Reconciling with Sykes-Picot: Messy future for Middle East
But no level of effort will alter the region’s basic reality: borders that count for little and governments that count for only a little more. Syria, Iraq, and Libya are likely to be countries in name only; important parts of each will essentially be autonomous and on their own, for better or worse
This month marks the centenary of the Sykes-Picot Agreement, the secret British-French accord that launched a decade-long series of adjustments to the borders of the post-Ottoman Middle East.
Most commentary on the anniversary has been negative, suggesting that the agreement bears considerable blame for the frequency and durability of the region’s conflicts.
That interpretation, however, borders on caricature. Mark Sykes and François Georges-Picot aimed to devise a plan that would enable Great Britain and France to avoid a ruinous rivalry in the Middle East.
They largely succeeded: Their design kept the region from coming between the two European powers, and it managed to survive for a century.
To be sure, many of the Sykes-Picot borders reflected deals cut in Europe rather than local demographic or historical realities. But that hardly makes the Middle East unique: Most borders around the world owe their legacy less to thoughtful design or popular choice than to some mixture of violence, ambition, geography, and chance.
The unpleasant reality is that today’s Middle East is what it is because its people and leaders have done such a bad job in shaping it. Sykes and Picot cannot be blamed for the region’s pervasive lack of tolerance and political freedom, poor schools, or the unfair ways in which girls and women are treated.
Other parts of the world (including those without enormous reserves of oil and gas) have emerged from colonialism in much better shape.
The factors accounting for the record of failure in the Middle East – history, culture, religion, and personalities – are worthy of serious examination. But the more pressing question that this anniversary raises has less to do with historical analysis than it does with current policy.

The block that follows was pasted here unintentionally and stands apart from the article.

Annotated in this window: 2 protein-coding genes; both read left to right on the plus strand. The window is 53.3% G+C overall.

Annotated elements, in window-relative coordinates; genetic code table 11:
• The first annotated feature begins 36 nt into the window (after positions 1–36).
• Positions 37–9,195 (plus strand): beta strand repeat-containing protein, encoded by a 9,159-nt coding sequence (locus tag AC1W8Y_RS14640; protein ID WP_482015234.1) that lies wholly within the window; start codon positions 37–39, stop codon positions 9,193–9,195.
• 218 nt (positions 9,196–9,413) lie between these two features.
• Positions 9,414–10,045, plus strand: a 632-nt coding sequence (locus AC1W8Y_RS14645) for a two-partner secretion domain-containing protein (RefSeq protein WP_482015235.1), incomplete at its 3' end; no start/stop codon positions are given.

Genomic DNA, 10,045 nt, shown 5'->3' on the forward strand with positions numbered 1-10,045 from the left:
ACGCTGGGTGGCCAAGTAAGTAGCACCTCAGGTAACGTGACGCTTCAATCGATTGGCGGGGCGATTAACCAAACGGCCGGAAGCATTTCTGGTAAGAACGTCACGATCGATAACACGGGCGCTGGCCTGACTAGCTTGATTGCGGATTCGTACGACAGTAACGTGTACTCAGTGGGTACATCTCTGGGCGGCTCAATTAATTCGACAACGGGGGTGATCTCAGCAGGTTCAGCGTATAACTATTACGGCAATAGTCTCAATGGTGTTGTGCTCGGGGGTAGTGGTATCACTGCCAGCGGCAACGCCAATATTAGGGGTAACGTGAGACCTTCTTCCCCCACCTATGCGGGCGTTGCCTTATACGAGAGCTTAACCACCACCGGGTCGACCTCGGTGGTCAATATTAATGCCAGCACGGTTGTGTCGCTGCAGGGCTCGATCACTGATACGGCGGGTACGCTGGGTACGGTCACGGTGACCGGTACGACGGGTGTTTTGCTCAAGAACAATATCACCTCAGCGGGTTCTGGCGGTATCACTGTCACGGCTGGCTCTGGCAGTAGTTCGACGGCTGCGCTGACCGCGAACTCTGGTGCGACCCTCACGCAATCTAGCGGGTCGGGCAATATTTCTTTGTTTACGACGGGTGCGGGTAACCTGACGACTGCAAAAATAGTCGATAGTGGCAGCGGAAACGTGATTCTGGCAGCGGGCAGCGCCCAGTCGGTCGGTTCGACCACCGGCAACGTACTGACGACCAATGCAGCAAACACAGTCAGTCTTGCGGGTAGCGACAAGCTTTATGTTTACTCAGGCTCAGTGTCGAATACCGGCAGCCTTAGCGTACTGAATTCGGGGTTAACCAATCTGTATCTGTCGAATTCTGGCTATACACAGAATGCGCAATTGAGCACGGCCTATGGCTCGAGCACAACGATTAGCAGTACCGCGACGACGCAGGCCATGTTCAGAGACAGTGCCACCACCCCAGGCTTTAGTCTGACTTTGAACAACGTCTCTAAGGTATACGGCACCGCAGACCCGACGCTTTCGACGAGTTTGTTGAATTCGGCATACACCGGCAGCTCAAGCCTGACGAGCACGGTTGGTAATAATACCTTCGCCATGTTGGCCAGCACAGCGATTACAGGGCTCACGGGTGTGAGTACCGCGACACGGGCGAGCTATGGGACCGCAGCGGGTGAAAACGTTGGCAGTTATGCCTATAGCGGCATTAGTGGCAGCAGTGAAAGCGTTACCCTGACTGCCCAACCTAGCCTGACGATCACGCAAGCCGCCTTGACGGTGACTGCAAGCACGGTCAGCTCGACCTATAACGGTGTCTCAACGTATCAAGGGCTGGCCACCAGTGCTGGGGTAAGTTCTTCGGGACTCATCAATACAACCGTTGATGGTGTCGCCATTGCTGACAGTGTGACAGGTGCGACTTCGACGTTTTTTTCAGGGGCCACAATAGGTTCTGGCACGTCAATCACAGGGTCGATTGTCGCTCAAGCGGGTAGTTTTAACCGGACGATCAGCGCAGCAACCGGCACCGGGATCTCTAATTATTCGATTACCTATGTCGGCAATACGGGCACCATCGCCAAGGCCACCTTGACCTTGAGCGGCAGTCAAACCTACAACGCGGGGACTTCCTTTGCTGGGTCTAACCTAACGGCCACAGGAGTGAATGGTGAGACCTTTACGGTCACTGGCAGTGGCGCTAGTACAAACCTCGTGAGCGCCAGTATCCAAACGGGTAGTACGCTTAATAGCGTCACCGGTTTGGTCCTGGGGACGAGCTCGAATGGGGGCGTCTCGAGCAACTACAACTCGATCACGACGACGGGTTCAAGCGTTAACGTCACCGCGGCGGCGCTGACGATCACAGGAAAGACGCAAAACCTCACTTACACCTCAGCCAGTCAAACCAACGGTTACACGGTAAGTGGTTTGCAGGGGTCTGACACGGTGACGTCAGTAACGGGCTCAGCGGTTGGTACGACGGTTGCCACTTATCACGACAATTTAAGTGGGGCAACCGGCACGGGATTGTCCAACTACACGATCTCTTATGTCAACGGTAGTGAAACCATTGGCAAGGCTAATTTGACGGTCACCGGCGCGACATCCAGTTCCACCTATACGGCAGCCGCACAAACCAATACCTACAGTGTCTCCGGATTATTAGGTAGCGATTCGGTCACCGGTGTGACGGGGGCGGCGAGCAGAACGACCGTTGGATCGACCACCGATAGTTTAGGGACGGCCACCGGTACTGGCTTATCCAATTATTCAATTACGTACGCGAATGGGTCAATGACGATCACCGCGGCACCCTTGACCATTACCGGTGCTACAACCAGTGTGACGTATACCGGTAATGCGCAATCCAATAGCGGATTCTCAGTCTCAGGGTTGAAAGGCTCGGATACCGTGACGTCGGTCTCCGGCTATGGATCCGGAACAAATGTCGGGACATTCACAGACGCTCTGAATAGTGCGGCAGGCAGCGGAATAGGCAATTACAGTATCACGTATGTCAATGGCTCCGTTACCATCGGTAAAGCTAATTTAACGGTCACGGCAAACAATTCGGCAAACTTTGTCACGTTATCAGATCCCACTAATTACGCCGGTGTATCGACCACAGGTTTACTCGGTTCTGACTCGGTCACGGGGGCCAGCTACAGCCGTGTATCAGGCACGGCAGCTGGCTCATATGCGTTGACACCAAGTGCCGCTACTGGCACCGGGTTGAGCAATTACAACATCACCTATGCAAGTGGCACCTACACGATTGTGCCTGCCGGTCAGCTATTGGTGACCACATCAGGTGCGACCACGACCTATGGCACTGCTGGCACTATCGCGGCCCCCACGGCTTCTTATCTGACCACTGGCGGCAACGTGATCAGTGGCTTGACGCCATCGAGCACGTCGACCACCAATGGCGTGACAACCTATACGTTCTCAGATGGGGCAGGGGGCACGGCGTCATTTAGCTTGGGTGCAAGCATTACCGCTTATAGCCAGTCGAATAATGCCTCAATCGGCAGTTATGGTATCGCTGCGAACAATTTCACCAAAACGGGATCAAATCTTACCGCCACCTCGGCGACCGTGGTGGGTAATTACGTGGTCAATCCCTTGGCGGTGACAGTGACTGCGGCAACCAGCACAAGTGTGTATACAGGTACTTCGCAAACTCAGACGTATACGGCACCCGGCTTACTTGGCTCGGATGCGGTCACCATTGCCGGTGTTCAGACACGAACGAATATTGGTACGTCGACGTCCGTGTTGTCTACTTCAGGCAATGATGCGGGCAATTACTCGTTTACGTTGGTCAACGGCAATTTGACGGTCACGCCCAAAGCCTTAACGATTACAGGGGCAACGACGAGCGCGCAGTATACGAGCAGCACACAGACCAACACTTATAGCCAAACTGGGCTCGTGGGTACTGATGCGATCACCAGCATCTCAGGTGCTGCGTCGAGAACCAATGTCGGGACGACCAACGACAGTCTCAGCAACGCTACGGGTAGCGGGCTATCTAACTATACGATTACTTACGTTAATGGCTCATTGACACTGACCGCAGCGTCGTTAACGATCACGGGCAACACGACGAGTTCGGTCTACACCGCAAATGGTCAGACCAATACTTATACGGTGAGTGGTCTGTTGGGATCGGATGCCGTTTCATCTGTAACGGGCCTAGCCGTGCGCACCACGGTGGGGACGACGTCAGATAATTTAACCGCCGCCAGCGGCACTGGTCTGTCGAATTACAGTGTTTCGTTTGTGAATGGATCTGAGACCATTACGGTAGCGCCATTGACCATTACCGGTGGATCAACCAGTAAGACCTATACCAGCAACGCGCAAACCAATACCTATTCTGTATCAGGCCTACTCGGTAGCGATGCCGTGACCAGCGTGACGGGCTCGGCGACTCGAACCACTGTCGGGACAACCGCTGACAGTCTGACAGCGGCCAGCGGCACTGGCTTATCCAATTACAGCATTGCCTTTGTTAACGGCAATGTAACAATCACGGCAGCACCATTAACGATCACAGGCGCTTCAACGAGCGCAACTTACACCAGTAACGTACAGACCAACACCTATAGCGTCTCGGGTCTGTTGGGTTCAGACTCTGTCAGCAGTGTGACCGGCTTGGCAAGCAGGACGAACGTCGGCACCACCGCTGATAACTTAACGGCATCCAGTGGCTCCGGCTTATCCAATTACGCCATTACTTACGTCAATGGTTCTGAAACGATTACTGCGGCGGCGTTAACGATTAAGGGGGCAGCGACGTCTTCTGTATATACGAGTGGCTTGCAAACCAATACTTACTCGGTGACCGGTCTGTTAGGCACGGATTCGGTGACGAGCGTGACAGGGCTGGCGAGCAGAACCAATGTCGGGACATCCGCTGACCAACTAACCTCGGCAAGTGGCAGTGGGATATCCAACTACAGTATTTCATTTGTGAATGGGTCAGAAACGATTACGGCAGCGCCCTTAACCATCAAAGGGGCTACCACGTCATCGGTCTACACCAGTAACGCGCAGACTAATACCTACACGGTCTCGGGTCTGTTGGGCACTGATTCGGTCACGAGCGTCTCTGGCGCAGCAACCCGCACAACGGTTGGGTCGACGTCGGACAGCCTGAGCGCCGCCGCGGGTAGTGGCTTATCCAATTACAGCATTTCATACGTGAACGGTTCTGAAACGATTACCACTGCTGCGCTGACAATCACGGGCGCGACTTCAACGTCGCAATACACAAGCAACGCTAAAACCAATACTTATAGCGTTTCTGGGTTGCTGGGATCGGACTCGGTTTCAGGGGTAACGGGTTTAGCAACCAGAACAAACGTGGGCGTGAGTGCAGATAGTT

In much of the Middle East, a violent struggle for mastery is the new normal. In four – arguably five – countries in the region, the government does not control significant portions of the state’s territory.
Lebanon has been in this condition for decades, Iraq for more than a decade, and Syria, Libya, and Yemen for some five years now. Militias, terrorist organizations, foreign fighters, and other armed groups have asserted varying degrees of local authority.
There are also the unfulfilled national aspirations of the Kurds (large numbers of whom live in Turkey, Iraq, Syria, and Iran) and the unresolved matter of how to reconcile the reality of Israel with the Palestinians’ political goals.
The border between Syria and Iraq is for all intents and purposes gone. Millions of men, women, and children find themselves living in a country that is not their own.
What, then, should be done? One option would be to try to preserve – or, more accurately, restore – the Sykes-Picot Middle East. But attempting to reunify the countries that appear on the map – and to make the borders between them matter – would be folly.
These countries will not go back to what they were; ties to region, religion, tribe, ethnicity, and/or ideology have in many cases superseded national identities.
A second option would be to try to negotiate the terms of a new Middle East, a successor to Sykes-Picot.
This, too, would prove be an expensive failure. Redrawing the map might be possible one day, but that day is decades away, at best. There is simply no consensus on what the map should look like, and no party or alliance that could impose or uphold it.
As a rule of thumb, diplomacy can be expected only to work with facts on the ground, not to create them, and the facts on the ground stand in the way of a regional settlement.
All of this leads to a third option: Acceptance of the fact that for the foreseeable future the Middle East will not resemble what appears on maps and globes. This is not an argument for remaining aloof; as bad as things are, they can always get worse.
To see that they do not, governments and organizations that meet certain standards can and should be strengthened; those that do not can and should be weakened.
But no level of effort will alter the region’s basic reality: borders that count for little and governments that count for only a little more. Syria, Iraq, and Libya are likely to be countries in name only; important parts of each will essentially be autonomous and on their own, for better or worse.
The fact that Turkey, Iran, Saudi Arabia, Israel, Russia, and the United States are working at cross-purposes more often than not further suggests a messy future without legal foundation.
In some ways, the pre-Sykes-Picot Middle East is coming back – but without the order imposed by
the Ottoman Empire. As a result, the Middle East stands to suffer far worse in the next century than it did in the last – a reality that could well leave us nostalgic for the times of Sykes and Picot.
Haass, a former director of policy planning at the US State Department, is President of the Council on Foreign Relations. His next book, A World in Disarray: American Foreign Policy and the Crisis of the Old Order, will be published in January 2017.